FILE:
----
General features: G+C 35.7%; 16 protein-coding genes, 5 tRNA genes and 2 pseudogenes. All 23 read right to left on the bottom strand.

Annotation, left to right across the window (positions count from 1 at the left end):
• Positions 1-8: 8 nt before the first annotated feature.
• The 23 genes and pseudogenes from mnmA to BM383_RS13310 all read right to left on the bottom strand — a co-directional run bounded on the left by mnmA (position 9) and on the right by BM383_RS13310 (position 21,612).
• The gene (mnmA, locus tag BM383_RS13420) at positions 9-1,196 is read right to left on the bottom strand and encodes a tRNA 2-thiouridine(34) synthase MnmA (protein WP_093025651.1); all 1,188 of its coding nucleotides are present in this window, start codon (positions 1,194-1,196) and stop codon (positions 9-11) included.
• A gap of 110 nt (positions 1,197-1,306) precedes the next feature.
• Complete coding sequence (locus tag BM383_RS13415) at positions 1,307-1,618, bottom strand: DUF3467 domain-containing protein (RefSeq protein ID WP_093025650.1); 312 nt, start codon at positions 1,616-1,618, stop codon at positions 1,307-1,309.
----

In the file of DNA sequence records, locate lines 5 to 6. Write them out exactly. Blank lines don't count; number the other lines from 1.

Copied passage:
• The gene (mnmA, locus tag BM383_RS13420) at positions 9-1,196 is read right to left on the bottom strand and encodes a tRNA 2-thiouridine(34) synthase MnmA (protein WP_093025651.1); all 1,188 of its coding nucleotides are present in this window, start codon (positions 1,194-1,196) and stop codon (positions 9-11) included.
• A gap of 110 nt (positions 1,197-1,306) precedes the next feature.